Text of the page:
If you’re reading this article, congratulations! You’re successfully interacting with another server on the internet using ports 80 and 443, the standard open network ports for web traffic. If these ports were closed on our server, you wouldn’t be able to read this article. Closed ports keep your network (and our server) safe from hackers.
Our web ports might be open, but your home router’s ports shouldn’t be, as this opens a hole for malicious hackers. However, you may need to allow access to your devices over the internet using port forwarding from time to time. To help you learn more about port forwarding, here’s what you’ll need to know.
What Is Port Forwarding?
Port forwarding is a process on local network routers that forwards connection attempts from online devices to specific devices on a local network. This is thanks to the port forwarding rules on your network router that match the connection attempts made to the correct port and IP address of a device on your network.
A local network may have a single public IP address, but each device on your internal network has its own internal IP. Port forwarding links these outside requests from A (the public IP and external port) to B (the requested port and local IP address of the device on your network).
To explain why this might be useful, let’s imagine that your home network is a little like a medieval fortress. While you can look out beyond the walls, others can’t look in or breach your defenses—you’re secure from attack.
Thanks to integrated network firewalls, your network is in the same position. You can access other online services, such as websites or game servers, but other internet users can’t access your devices in return. The drawbridge is raised, as your firewall actively blocks any attempts from outside connections to breach your network.
There are some situations where this level of protection is undesirable, however. If you want to run a server on your home network (using a Raspberry Pi, for instance), outside connections are necessary.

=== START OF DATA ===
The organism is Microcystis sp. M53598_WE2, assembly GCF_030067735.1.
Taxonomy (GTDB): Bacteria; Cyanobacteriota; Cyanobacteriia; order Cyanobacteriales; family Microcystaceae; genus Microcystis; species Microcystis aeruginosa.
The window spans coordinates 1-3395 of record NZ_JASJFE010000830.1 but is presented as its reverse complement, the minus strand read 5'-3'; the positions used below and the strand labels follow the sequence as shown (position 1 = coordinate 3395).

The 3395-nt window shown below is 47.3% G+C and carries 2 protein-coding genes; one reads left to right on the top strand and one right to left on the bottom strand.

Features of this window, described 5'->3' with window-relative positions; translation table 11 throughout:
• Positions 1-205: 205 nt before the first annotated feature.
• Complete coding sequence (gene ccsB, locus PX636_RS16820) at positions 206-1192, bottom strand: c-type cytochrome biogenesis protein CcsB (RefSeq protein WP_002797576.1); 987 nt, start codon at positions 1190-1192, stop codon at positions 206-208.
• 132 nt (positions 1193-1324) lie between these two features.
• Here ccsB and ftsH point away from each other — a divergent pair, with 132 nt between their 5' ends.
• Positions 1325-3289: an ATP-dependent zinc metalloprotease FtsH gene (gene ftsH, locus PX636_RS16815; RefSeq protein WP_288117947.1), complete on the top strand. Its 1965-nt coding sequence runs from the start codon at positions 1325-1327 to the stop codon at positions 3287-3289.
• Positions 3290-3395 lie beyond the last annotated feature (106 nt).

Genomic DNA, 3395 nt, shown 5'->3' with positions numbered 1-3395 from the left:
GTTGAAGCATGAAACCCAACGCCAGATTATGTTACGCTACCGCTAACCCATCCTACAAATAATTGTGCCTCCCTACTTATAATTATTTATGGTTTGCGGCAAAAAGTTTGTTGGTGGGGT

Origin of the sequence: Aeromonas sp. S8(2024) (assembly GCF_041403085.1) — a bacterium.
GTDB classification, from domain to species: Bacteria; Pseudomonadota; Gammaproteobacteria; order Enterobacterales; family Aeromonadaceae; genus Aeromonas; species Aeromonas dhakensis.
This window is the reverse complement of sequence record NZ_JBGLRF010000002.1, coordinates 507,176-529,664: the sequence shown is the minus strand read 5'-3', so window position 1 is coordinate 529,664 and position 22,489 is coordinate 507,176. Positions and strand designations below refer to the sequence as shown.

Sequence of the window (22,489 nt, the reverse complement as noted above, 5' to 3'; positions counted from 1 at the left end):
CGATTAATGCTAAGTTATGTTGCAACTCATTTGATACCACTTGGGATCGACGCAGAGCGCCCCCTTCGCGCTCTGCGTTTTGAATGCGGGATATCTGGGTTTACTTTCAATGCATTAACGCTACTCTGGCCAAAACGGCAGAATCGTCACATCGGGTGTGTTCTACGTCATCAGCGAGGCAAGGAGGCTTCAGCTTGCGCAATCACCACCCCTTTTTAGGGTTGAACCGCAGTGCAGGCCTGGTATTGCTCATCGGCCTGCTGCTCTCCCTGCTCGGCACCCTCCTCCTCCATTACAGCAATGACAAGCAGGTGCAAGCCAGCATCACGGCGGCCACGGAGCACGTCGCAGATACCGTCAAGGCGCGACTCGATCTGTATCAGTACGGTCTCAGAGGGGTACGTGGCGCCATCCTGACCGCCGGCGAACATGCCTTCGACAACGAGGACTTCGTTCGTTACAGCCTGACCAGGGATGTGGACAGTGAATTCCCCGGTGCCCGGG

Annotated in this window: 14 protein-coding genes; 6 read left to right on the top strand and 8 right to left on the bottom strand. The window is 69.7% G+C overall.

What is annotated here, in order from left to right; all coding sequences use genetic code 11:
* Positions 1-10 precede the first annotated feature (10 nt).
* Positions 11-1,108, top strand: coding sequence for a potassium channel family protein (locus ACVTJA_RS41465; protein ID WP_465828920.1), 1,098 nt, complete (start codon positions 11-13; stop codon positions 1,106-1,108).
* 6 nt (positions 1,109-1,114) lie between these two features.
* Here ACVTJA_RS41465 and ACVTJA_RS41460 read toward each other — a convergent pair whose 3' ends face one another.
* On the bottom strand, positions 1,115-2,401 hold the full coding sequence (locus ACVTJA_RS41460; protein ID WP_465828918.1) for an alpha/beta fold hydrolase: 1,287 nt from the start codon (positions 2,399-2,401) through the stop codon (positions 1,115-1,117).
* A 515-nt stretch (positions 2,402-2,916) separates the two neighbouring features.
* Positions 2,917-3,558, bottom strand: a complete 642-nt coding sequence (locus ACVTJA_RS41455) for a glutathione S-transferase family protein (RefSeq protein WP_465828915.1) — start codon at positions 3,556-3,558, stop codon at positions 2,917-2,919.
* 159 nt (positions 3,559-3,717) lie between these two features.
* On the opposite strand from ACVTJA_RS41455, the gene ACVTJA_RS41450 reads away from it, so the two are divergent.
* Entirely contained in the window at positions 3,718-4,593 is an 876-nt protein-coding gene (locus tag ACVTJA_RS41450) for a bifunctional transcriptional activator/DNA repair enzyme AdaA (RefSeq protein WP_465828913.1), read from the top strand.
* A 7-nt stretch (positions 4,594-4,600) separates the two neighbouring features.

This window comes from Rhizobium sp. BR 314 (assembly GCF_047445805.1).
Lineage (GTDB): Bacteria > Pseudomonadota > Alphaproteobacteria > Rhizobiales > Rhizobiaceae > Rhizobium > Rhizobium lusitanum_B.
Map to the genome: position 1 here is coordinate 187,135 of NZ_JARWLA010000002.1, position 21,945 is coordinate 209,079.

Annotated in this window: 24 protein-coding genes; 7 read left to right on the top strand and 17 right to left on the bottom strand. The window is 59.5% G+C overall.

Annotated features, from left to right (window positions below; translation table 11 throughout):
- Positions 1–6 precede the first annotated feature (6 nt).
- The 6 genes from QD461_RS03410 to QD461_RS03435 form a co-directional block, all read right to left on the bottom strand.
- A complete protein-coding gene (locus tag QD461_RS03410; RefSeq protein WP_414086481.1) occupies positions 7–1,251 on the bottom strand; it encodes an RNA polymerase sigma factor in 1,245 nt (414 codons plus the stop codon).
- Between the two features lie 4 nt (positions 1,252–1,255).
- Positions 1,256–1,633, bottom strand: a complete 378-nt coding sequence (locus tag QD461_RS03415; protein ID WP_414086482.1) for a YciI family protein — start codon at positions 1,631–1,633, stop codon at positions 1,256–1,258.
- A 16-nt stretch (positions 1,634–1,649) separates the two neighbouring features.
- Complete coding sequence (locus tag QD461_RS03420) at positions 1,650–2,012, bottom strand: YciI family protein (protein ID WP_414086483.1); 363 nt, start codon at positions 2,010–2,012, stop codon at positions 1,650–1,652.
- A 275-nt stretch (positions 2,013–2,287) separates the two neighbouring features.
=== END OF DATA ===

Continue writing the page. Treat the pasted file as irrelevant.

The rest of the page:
This is where port forwarding comes in, as you can forward these outside requests to specific devices without compromising your security.
For example, let’s assume you’re running a local web server on a device with the internal IP address 192.168.1.12, while your public IP address is 220.127.116.11. Outside requests to port 80 (18.104.22.168:80) would be allowed, thanks to port forwarding rules, with the traffic forwarded to port 80 on 192.168.1.12.
To do this, you’ll need to configure your network to allow port forwarding, then create the appropriate port forwarding rules in your network router. You may also need to configure other firewalls on your network, including the Windows firewall, to allow the traffic.
Why You Should Avoid UPnP (Automatic Port Forwarding)
Setting up port forwarding on your local network isn’t difficult for advanced users, but it can create all types of difficulties for novices. To help overcome this issue, network device manufacturers created an automated system for port forwarding called UPnP (or Universal Plug and Play).
The idea behind UPnP was (and is) to allow internet-based apps and devices to create port forwarding rules on your router automatically to allow outside traffic. For instance, UPnP may automatically open ports and forward traffic for a device running a game server without the need to manually configure access in your router settings.
The concept is brilliant, but sadly, the execution is flawed—if not extremely dangerous. UPnP is a malware’s dream, as it automatically assumes that any apps or services running on your network are safe. The UPnP hacks website reveals the number of insecurities that, even today, are readily included with network routers.
From a security point of view, it’s best to err on the side of caution. Rather than risk your network security, avoid using UPnP for automatic port forwarding (and, where possible, disable it entirely). Instead, you should only create manual port forwarding rules for apps and services that you trust and that have no known vulnerabilities.
How to Set Up Port Forwarding on Your Network
If you’re avoiding UPnP and want to set up port forwarding manually, you can usually do so from your router’s web administration page. If you’re unsure how to access this, you can usually find the information on the bottom of your router or included within your router’s documentation manual.